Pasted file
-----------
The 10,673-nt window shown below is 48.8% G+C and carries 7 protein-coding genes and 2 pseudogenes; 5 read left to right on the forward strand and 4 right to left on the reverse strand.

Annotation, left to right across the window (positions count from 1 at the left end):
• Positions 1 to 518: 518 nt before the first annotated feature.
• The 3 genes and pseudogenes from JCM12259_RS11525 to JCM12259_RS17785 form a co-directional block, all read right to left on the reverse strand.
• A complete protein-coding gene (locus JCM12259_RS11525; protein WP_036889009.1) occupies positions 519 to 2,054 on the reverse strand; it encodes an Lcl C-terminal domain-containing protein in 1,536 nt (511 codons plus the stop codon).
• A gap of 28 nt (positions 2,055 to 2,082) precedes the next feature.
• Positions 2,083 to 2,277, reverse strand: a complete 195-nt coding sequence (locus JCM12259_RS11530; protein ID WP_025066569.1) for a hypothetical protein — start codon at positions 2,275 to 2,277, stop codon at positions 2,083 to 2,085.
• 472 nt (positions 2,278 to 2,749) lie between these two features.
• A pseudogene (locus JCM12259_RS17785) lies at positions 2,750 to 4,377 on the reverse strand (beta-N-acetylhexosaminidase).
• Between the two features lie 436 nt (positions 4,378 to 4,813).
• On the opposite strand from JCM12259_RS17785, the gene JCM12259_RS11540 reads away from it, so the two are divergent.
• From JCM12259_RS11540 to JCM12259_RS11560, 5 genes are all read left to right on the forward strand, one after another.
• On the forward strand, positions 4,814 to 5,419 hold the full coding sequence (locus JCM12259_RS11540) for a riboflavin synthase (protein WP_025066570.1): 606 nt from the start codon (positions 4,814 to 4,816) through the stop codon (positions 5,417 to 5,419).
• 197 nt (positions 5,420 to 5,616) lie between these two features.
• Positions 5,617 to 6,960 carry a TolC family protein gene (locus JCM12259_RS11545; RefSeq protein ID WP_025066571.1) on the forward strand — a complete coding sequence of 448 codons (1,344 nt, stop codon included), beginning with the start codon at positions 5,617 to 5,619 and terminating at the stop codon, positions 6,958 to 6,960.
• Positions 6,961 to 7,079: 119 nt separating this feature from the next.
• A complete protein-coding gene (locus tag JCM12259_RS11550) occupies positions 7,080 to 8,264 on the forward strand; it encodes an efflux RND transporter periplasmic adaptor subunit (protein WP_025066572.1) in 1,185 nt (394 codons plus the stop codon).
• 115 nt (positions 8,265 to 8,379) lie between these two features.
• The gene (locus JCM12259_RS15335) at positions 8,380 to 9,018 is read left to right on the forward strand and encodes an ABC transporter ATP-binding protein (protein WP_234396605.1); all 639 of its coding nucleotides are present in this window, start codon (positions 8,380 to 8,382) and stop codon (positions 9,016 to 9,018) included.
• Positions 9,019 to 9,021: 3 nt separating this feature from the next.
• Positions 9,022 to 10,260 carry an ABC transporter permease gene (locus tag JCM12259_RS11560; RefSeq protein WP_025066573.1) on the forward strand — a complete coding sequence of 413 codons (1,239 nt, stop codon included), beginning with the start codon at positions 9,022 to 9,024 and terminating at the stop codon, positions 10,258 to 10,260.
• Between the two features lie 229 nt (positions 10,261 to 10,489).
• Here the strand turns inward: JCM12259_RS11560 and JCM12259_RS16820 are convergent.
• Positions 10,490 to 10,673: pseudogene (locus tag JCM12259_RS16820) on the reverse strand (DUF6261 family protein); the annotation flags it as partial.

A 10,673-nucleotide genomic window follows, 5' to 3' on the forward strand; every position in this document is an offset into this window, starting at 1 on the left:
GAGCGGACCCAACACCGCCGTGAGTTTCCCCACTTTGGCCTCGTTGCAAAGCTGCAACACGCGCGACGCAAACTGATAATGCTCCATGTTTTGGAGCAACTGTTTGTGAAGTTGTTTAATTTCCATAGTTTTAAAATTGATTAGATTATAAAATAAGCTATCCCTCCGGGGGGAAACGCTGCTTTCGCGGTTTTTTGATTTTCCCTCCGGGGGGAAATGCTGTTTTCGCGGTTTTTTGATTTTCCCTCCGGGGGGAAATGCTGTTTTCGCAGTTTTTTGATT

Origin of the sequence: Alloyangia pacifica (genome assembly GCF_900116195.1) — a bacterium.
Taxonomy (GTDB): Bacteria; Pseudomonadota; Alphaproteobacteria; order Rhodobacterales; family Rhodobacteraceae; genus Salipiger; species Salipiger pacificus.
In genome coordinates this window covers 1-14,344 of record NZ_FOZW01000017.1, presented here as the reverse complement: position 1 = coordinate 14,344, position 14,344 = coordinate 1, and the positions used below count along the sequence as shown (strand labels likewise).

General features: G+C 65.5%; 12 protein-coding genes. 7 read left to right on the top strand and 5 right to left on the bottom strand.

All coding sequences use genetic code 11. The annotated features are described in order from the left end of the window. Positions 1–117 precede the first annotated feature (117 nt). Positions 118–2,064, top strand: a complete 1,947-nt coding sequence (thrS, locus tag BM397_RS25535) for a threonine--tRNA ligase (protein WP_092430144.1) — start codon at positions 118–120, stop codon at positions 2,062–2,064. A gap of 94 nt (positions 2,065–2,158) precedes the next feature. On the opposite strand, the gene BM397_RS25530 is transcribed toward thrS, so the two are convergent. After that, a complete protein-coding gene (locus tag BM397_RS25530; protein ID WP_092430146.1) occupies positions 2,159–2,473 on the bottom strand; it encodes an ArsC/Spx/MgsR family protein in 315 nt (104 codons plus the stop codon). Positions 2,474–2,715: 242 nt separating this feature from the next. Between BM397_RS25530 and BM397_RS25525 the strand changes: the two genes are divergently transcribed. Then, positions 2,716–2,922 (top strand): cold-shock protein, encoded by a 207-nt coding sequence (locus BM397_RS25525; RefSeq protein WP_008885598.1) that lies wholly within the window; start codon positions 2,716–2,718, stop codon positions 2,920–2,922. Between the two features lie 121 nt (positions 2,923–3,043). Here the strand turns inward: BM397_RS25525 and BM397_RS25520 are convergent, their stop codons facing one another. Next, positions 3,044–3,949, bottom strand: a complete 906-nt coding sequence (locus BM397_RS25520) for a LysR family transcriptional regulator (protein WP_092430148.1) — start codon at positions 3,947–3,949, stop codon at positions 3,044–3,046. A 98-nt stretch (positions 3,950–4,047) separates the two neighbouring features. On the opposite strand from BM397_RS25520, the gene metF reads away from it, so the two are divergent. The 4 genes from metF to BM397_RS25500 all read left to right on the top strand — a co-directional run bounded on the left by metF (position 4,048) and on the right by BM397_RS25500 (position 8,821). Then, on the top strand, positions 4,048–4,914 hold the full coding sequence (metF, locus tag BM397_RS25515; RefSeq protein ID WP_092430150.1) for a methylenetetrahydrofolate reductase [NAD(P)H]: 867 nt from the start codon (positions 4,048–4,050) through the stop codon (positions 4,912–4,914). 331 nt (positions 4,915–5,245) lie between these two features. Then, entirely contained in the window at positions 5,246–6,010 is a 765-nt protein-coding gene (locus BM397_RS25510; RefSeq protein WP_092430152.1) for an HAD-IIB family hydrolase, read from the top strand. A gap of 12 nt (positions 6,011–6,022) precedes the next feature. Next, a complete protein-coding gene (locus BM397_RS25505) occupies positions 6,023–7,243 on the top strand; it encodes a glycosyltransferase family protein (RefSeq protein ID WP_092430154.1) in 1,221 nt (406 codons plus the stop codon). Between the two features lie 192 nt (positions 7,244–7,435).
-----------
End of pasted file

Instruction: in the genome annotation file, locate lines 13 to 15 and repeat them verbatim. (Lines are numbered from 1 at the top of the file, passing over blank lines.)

• On the forward strand, positions 4,814 to 5,419 hold the full coding sequence (locus JCM12259_RS11540) for a riboflavin synthase (protein WP_025066570.1): 606 nt from the start codon (positions 4,814 to 4,816) through the stop codon (positions 5,417 to 5,419).
• 197 nt (positions 5,420 to 5,616) lie between these two features.
• Positions 5,617 to 6,960 carry a TolC family protein gene (locus JCM12259_RS11545; RefSeq protein ID WP_025066571.1) on the forward strand — a complete coding sequence of 448 codons (1,344 nt, stop codon included), beginning with the start codon at positions 5,617 to 5,619 and terminating at the stop codon, positions 6,958 to 6,960.